As someone who has been a victim of these fanatical skeptics, I can say with some confidence that Tumbleman has shown considerable restraint. I can find no evidence that he is a troll as skeptic editors have described him.

https://en.wikipedia.org/wiki/Susan_Gerbic
Susan Gerbic

GSM on the wiki talk page above refers to the ‘Guerrilla Skepticism’ movement and Sgerbic refers to the cult leader Susan Gerbic. She says in the UK version of  Guerrilla Skepticism on Wikipedia “The mission of the Guerrilla Skepticism editing team is to improve skeptical content on Wikipedia. We do this by improving pages of our skeptic spokespeople, providing noteworthy citations, (usually by skeptics) and removing the unsourced claims from paranormal and pseudoscientific pages. Why? Because evidence is cool. We train – We mentor – Join us.
(Note: Paranormal pages are almost never sourced by scientists because, as a general rule, they don’t study taboo subjects and so she is on to a sure thing. When scientists do take an interest, like Rupert Sheldrake in the link above, he is attacked by the same skeptics. It’s all very circular!)

Susan Gerbic’s “improving pages of our skeptic spokespeople” is quite telling as it infers ownership of Wikipedia. Wikipedia is, admittedly used here in these pages as a reference work not so far removed from the others, not because it’s the best but because it’s accessible to all. More work is needed to return Wiki to what it was planned or hoped to be. That is to say, not an organ for extremist activists and that is exactly what these people are. I do attempt to highlight and reference any Wiki extremism, scientism, mistakes, omissions and contradictions, things I come across quite often.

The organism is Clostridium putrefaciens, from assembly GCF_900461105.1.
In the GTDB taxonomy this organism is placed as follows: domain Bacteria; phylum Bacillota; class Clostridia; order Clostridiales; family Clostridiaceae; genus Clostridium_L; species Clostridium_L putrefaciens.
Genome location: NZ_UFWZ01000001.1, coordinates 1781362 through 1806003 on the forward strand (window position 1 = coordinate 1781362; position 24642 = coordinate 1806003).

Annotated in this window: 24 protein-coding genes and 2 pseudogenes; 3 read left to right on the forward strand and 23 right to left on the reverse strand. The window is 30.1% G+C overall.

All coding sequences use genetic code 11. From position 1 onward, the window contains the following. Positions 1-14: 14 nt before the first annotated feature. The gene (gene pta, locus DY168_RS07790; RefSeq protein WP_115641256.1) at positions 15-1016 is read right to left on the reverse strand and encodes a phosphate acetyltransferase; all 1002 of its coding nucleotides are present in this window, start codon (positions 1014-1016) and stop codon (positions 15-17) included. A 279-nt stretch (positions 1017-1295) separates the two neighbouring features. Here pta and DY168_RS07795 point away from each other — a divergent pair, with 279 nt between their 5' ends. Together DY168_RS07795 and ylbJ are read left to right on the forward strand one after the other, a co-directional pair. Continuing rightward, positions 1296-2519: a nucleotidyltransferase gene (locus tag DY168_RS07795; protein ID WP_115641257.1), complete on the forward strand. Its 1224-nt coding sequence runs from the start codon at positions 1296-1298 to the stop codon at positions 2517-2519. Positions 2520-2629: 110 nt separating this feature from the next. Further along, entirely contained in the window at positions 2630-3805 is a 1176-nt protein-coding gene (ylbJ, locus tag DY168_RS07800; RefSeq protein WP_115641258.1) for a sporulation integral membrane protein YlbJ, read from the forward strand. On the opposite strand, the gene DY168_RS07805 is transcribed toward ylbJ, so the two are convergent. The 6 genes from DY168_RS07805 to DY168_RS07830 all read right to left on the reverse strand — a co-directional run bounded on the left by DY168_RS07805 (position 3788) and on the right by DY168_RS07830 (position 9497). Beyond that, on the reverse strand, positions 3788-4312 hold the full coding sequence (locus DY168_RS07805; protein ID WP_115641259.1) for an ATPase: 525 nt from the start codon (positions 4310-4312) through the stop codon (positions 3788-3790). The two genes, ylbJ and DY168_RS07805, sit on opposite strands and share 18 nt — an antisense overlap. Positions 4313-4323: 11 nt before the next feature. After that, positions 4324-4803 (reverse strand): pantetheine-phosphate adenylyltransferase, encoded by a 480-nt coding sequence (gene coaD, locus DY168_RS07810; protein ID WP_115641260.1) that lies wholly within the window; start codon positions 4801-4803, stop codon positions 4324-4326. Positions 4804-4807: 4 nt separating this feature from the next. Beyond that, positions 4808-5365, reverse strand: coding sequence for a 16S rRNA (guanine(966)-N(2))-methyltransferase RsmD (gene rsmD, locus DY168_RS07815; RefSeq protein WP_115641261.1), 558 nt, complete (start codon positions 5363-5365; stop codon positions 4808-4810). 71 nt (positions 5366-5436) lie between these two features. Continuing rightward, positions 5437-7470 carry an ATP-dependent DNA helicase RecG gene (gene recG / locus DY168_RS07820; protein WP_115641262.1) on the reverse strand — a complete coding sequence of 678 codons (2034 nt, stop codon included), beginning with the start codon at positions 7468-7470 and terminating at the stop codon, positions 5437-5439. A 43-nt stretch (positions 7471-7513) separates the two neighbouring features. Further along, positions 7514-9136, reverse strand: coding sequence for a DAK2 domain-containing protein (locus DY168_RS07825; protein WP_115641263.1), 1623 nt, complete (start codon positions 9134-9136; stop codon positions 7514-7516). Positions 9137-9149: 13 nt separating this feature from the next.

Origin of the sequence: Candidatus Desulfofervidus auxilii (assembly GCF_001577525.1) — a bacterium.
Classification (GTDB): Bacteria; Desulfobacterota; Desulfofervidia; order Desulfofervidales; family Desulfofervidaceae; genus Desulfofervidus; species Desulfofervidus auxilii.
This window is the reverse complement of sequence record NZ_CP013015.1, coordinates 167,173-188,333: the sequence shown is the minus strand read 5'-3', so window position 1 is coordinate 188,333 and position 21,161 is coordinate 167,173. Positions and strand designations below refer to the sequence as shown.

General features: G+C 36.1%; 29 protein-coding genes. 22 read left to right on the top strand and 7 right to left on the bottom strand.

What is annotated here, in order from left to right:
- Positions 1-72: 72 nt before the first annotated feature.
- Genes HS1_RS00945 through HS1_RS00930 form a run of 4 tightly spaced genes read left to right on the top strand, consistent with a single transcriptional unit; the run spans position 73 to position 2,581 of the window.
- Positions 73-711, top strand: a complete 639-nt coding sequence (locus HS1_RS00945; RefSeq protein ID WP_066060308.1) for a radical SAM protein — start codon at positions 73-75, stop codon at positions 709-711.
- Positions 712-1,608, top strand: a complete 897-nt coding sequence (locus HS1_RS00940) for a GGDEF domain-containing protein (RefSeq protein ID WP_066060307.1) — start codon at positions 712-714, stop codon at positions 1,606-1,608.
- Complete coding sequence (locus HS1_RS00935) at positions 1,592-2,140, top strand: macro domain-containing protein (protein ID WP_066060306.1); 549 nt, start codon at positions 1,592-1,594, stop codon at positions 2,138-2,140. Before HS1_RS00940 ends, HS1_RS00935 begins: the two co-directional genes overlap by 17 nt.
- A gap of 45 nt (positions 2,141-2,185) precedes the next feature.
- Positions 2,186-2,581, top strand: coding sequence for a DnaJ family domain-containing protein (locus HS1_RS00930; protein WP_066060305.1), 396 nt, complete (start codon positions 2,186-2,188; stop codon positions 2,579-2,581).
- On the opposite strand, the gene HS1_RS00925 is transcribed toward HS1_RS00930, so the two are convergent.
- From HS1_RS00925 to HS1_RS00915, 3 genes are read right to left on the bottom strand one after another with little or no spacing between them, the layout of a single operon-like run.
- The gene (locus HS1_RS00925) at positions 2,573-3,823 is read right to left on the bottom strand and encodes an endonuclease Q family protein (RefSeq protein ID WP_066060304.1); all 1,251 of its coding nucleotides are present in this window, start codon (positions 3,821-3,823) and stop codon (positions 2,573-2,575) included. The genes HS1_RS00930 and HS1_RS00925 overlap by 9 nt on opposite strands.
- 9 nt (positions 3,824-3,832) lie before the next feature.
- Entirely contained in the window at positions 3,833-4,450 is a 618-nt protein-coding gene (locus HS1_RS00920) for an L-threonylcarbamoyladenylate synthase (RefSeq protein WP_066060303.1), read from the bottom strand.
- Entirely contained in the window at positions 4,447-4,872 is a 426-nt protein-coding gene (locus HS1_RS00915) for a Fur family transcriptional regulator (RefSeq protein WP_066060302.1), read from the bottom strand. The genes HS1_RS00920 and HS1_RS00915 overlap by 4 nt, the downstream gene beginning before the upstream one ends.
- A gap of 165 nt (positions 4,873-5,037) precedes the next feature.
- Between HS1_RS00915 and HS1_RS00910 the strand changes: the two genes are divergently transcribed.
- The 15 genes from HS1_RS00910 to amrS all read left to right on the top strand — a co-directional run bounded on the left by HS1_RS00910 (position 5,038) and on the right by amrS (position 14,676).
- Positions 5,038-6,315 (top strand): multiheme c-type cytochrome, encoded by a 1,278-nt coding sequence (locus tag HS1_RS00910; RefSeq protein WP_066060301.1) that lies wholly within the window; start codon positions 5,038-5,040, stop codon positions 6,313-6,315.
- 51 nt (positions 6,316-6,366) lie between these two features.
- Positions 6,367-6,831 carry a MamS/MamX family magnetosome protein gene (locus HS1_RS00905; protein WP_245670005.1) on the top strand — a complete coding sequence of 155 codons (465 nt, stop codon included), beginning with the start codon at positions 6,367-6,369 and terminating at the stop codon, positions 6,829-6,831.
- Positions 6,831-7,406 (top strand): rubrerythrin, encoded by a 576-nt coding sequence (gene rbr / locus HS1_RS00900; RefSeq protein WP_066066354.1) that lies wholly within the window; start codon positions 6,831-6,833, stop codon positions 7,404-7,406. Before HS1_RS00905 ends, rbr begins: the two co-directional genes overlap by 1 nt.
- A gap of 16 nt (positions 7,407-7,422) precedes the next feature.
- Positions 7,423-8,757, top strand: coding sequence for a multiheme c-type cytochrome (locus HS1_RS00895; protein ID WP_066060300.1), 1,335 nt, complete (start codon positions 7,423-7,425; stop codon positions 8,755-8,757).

See also: Wikipedia has been hijacked by ‘guerrilla skeptics’!

(Note: This is not restricted to Wikipedia, Fortean Times Forum has been completely decimated by the skeptics… the reason I stopped using it long ago. I don’t need these people telling me what to think)

tyranny.jpegSkeptic Philosophy
For those who don’t understand what’s going on, the Wiki skeptics are altering and or deleting anything that is not within the remit of academic science – it makes them feel smart. – on a quest for ‘hard facts’ they say, but only the facts that appeal to skeptics. If they had their way there would be no mention of alternate healing, spirituality, UFO’s or any  exotic technology, in other words the things we expect to find referenced in a balanced manner even if they are not endorsed by the encyclopedia. Although the skeptics claim to be scientific they tend to bend the rules of science when it suits. They have a skeptical agenda that is known only to themselves. One that can only be justified by other skeptics but usually it depends on the individual alone. It is a very emotion-driven discipline with a psychology akin to denial and selective memory. They live in a fantasy world of their own making based upon a science that most honest scientists would not recognise. The sad truth is, that they do not understand science, what it’s about and what it’s doing, it’s limitations, it’s failures, they don’t care about such trivia. Their world is a simplistic binary, black white, true false, science not science and  this is not the same world that I, for one, live in.

(Note: my phrase “outside of then remit of science” refers to the things that science does not, will not, or cannot study. Things difficult to repeat or impossible to put in a test tube. Things that simply do not fit the accepted rules are not necessarily things that do not exist.)